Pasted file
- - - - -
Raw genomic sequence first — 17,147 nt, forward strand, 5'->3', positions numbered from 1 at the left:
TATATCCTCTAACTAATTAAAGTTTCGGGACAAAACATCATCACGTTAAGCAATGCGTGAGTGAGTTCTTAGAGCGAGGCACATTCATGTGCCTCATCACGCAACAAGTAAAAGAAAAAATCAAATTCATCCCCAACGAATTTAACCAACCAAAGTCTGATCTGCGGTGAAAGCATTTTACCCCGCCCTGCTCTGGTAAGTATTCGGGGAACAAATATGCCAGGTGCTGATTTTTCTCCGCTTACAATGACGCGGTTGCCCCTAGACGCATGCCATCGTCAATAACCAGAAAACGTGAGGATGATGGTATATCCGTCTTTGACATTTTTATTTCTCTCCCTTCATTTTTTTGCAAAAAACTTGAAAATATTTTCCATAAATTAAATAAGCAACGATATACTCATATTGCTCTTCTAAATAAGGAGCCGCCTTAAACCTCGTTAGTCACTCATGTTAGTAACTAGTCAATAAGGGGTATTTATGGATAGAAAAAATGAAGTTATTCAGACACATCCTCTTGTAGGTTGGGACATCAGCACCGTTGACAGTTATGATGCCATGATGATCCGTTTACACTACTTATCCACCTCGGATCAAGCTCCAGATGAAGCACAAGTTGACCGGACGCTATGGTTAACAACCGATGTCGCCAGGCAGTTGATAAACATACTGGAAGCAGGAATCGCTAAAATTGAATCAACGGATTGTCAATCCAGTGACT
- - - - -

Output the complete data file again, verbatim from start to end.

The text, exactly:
Raw genomic sequence first — 17,147 nt, forward strand, 5'->3', positions numbered from 1 at the left:
TATATCCTCTAACTAATTAAAGTTTCGGGACAAAACATCATCACGTTAAGCAATGCGTGAGTGAGTTCTTAGAGCGAGGCACATTCATGTGCCTCATCACGCAACAAGTAAAAGAAAAAATCAAATTCATCCCCAACGAATTTAACCAACCAAAGTCTGATCTGCGGTGAAAGCATTTTACCCCGCCCTGCTCTGGTAAGTATTCGGGGAACAAATATGCCAGGTGCTGATTTTTCTCCGCTTACAATGACGCGGTTGCCCCTAGACGCATGCCATCGTCAATAACCAGAAAACGTGAGGATGATGGTATATCCGTCTTTGACATTTTTATTTCTCTCCCTTCATTTTTTTGCAAAAAACTTGAAAATATTTTCCATAAATTAAATAAGCAACGATATACTCATATTGCTCTTCTAAATAAGGAGCCGCCTTAAACCTCGTTAGTCACTCATGTTAGTAACTAGTCAATAAGGGGTATTTATGGATAGAAAAAATGAAGTTATTCAGACACATCCTCTTGTAGGTTGGGACATCAGCACCGTTGACAGTTATGATGCCATGATGATCCGTTTACACTACTTATCCACCTCGGATCAAGCTCCAGATGAAGCACAAGTTGACCGGACGCTATGGTTAACAACCGATGTCGCCAGGCAGTTGATAAACATACTGGAAGCAGGAATCGCTAAAATTGAATCAACGGATTGTCAATCCAGTGACT